of Wind Turbines: Stall and Drag
Now, what happens if an
aircraft tilts backward in an attempt to climb higher into the sky quickly?
The lift of the wing will indeed increase, as the
wing is tilted backwards, but in the picture you can see that all of a sudden
the air flow on the upper surface stops sticking to the surface of the wing.
Instead the air whirls around in an irregular vortex (a condition which
is also known as turbulence). All of a sudden
the lift from the low pressure on the upper surface of the wing disappears.
This phenomenon is known as stall.
An aircraft wing will stall, if the shape of the wing tapers off too
quickly as the air moves along its general direction of motion. (The wing
itself, of course, does not change its shape, but the angle of the the wing
in relation to the general direction of the airflow (also known as the angle
of attack) has been increased in our picture above). Notice that the
turbulence is created on the back side of the wing in relation to
the air current.
Stall can be provoked if the surface of the aircraft wing - or the wind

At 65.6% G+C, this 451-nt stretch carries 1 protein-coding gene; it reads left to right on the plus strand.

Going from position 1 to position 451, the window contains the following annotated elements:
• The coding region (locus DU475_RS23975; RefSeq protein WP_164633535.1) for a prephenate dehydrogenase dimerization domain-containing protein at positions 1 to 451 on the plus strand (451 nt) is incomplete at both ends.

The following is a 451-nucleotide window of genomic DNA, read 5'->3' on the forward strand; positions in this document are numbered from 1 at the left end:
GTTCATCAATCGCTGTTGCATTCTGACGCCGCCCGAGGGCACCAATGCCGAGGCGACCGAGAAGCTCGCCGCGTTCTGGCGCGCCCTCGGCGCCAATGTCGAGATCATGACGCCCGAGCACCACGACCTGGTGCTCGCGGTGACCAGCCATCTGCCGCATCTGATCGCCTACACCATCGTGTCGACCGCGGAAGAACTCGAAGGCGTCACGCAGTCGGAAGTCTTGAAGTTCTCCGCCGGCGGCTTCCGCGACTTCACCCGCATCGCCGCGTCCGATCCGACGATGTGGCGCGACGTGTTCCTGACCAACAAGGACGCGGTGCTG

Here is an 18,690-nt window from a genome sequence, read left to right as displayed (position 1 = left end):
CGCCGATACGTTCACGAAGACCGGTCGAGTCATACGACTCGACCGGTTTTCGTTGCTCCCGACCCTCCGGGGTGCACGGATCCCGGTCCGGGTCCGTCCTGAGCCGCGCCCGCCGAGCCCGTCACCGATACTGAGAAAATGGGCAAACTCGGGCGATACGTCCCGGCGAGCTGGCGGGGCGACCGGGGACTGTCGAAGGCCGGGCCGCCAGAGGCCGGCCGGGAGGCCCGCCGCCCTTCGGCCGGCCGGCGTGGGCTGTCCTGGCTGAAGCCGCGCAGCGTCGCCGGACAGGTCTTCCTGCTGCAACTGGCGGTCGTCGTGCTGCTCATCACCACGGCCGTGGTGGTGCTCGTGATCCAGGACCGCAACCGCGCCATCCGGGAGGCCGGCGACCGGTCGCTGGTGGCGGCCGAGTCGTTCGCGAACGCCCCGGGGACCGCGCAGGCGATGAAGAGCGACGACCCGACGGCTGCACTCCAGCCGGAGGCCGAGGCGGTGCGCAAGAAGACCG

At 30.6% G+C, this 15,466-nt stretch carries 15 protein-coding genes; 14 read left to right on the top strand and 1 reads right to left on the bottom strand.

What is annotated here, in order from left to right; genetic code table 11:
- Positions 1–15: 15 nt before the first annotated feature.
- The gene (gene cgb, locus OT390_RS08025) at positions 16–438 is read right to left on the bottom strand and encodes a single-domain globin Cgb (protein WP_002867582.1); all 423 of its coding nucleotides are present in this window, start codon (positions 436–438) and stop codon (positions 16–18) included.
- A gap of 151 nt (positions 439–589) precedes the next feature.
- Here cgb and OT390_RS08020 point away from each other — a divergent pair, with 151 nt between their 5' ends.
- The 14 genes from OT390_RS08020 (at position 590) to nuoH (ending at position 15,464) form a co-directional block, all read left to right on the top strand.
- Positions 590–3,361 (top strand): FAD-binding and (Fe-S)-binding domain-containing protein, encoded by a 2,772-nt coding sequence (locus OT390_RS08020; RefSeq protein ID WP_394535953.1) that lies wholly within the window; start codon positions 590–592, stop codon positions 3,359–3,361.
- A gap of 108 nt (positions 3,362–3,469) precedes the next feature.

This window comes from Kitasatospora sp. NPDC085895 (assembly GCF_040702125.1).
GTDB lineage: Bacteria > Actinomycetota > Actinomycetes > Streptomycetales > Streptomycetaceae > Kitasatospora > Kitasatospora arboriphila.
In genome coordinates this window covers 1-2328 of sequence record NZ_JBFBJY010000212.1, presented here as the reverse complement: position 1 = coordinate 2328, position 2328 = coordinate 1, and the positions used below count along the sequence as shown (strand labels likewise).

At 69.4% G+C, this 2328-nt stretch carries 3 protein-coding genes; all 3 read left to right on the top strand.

turbine rotor blade - is not completely even and smooth. A dent in the wing
or rotor blade, or a piece of self-adhesive tape can be enough to start
the turbulence on the backside, even if the angle of attack is fairly small.
Aircraft designers obviously try to avoid stall at all costs, since an aeroplane
without the lift from its wings will fall like a rock.
On the page on power control
we shall return to the subject of how wind turbine engineers deliberately
make use of the stall phenomenon when designing rotor blades.
Aircraft designers and rotor blade designers are not just concerned with
lift and stall, however.
They are also concerned with air resistance, in technical jargon of
aerodynamics known as drag. Drag will normally increase if the area
facing the direction of motion increases.